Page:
When my fellow interns were getting to know each other and the Oxfam Novib office in The Hague, I was all the way across the Atlantic in Costa Rica. I know, not very professional, right?

Well, I was not in Costa Rica on holidays, although it did feel that way sometimes. Instead, I was following a twoweek course that equipped me with a fresh set of tools for changing the world. Reflecting on it now, I cannot imagine a better preparation for Oxfam’s fight against poverty, however brief it was.  

Sustainability in Practise

How do we reimagine food, land and urban spaces for a sustainable future? What should solutions to the world’s most pressing social, economic and ecological challenges look like? How do we make sure these solutions include the world’s most vulnerable people? I hoped the Youth Encounter on Sustainability, aptly acronymised to YES, would be a good place to start developing answer to these questions.

The lab was held in Costa Rica. The small Central American country is one of the world’s most sustainable countries and aims to be carbon neutral by 2021. Last year, Costa Rica generated 98,1% of its electricity from renewables. An impressive feat, from which other countries have much to learn, but it also hides other challenges.

For one, Costa Rica’s mobility sector causes traffic jams, air pollution, and an increasing demand for oil. We had the opportunity to discuss these complex and interconnected issues with representatives from the public sector, the private sector and civil society. We learned about what each stakeholder was doing, and what could still be done to alleviate Costa Rica’s most polluting sector.

The YES program also focused on Costa Rica’s land-use sector. We visited smallholder producers of banana’s and cacao, two of the country’s most famous exports. Although multinationals like Dole still hold mainstream monocultures, Costa Rica also has the world’s first carbon neutral coffee.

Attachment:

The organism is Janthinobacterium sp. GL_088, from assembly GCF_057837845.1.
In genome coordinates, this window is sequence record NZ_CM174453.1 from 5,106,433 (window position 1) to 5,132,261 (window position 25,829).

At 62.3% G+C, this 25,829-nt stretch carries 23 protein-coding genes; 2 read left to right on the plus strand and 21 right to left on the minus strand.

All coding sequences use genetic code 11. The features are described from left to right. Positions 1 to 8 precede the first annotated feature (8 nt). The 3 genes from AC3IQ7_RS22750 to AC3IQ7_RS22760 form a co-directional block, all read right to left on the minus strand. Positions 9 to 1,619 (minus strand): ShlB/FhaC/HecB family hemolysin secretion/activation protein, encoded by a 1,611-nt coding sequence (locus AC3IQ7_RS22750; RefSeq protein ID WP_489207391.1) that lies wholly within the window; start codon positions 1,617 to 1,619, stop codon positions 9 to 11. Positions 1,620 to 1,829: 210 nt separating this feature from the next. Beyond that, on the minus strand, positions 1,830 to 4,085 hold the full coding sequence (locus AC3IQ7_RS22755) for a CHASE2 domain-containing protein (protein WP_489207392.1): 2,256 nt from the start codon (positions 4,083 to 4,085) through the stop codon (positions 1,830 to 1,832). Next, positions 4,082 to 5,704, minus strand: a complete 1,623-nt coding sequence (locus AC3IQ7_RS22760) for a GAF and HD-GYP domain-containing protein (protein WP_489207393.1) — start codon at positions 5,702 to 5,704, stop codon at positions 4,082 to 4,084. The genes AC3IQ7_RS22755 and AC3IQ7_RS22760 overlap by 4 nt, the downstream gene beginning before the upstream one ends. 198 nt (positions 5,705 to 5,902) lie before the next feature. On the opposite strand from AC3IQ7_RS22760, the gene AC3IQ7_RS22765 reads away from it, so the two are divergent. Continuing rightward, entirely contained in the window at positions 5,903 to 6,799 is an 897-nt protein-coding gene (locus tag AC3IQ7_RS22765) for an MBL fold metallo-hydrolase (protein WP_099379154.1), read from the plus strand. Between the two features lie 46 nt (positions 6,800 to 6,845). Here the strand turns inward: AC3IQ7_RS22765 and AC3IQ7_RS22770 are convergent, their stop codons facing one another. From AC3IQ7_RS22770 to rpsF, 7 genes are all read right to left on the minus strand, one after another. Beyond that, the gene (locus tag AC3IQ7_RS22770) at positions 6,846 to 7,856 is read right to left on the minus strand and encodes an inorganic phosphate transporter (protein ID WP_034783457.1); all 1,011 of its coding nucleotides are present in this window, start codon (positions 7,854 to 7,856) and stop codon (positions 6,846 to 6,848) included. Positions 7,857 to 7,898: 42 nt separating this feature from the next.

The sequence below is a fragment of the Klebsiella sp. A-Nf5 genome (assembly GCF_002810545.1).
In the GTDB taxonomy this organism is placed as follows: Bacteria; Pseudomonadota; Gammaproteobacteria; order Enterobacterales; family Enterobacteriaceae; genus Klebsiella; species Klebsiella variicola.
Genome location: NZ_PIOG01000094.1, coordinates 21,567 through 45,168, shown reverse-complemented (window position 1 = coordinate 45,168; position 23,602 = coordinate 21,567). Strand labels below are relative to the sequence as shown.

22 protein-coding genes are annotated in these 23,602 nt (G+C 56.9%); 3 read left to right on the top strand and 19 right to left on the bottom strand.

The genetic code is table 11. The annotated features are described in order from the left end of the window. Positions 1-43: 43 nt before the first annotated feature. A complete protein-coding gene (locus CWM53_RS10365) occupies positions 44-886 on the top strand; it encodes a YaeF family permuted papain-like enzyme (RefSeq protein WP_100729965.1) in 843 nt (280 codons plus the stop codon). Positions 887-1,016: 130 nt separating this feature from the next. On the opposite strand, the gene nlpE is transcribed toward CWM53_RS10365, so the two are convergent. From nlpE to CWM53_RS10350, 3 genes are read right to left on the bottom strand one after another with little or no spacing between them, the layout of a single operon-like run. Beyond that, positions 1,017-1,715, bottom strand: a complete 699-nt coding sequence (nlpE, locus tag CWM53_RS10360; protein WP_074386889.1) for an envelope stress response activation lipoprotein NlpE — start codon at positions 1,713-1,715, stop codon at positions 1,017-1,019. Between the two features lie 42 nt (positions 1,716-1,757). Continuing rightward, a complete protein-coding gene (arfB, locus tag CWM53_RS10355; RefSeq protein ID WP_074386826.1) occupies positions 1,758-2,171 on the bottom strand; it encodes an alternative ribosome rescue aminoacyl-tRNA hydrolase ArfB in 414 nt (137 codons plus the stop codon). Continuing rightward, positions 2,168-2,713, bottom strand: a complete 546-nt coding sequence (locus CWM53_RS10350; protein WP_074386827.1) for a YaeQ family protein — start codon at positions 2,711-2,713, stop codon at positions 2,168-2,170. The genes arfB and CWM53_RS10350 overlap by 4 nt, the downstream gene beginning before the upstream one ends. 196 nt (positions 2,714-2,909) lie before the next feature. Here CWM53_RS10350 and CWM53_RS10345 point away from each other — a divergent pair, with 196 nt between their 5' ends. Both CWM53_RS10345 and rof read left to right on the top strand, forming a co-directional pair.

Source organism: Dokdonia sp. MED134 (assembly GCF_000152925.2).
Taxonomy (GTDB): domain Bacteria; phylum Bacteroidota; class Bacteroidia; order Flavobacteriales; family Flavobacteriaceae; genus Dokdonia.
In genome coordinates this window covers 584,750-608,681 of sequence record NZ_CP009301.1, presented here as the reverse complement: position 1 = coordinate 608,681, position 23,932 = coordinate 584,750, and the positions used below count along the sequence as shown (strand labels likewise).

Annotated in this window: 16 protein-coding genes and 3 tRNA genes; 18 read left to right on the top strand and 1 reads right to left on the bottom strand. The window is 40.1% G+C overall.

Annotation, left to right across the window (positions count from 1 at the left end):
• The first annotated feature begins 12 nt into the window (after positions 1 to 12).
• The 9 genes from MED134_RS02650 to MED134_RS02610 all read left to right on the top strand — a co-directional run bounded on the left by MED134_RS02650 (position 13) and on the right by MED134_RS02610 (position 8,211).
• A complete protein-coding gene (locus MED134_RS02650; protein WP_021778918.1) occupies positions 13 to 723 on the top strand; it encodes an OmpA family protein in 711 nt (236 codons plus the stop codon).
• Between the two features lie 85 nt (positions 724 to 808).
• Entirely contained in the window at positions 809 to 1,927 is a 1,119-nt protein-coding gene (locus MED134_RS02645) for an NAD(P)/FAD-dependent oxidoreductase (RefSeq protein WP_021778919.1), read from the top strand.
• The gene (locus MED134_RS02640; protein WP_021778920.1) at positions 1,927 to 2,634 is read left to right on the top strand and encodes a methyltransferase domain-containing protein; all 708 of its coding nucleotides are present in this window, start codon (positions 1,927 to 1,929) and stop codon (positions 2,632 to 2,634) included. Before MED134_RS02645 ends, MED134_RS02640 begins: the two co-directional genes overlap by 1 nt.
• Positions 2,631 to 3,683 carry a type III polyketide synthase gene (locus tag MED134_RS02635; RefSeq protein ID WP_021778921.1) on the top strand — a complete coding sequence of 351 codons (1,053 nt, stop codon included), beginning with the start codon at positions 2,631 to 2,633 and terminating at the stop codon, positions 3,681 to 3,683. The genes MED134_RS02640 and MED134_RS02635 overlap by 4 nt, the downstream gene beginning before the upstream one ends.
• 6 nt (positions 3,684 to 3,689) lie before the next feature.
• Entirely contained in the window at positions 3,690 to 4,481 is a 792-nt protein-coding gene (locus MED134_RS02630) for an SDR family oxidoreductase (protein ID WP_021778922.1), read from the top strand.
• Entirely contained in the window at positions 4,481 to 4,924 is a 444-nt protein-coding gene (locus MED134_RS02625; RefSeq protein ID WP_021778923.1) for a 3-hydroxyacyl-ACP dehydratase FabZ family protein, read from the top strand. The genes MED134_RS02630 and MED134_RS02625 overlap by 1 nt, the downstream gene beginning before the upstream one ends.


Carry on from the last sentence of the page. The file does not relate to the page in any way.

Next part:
By looking at complete value chains, we discussed the business models that were granting sustainable smallholder famers access to global markets. We debated the advantages and drawbacks of certifications, and whether there is a future for them.

I am now an educated consumer; curious about the story behind every banana split. I can also better envision a career for myself in sustainable development. But most importantly, I can imagine sustainable agriculture on Curaçao, my corner of the world, where we import almost all our food.


Learning through Diversity

I was drawn to YES partly because of its interdisciplinary and international nature. And as soon as we began I realised these words were not just buzzwords to lure us in. I was part of a very diverse group! We came from 17 countries on 4 continents, and specialise in 13 different disciplines.

Expect chaos? Think again! This diversity prepared me for the coming months at Oxfam in ways I couldn’t have imagined when applying.

At Oxfam, I will be supporting Land Rights Now, an international campaign on Indigenous and Community Land Rights. Although I have discussed this topic academically, I’m from a small island with no indigenous population.

So, when we were allowed to present our personal projects, I pitched this internship, hoping to get a few tips. What I got was more than I was bargaining for: 3 fellow YESers volunteered their expertise. And they are from Guatemala, El Salvador and Venezuela, all countries with sizeable indigenous populations.

Together we discussed the realities of Indigenous peoples on the ground. How should Indigenous stories be communicated to a global audience? And how can this communication translate to a better quality of life?

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The insights I received from Mario, Karla and Maria over our three sessions, and the many lessons I learned during YES, allowed me to enter the doors of Oxfam Novib feeling confident on my first day. Even though I had missed the introduction days!


A version of this article was written for the Oxfam Novib Academy Blog, and first appeared there on October 10 2017.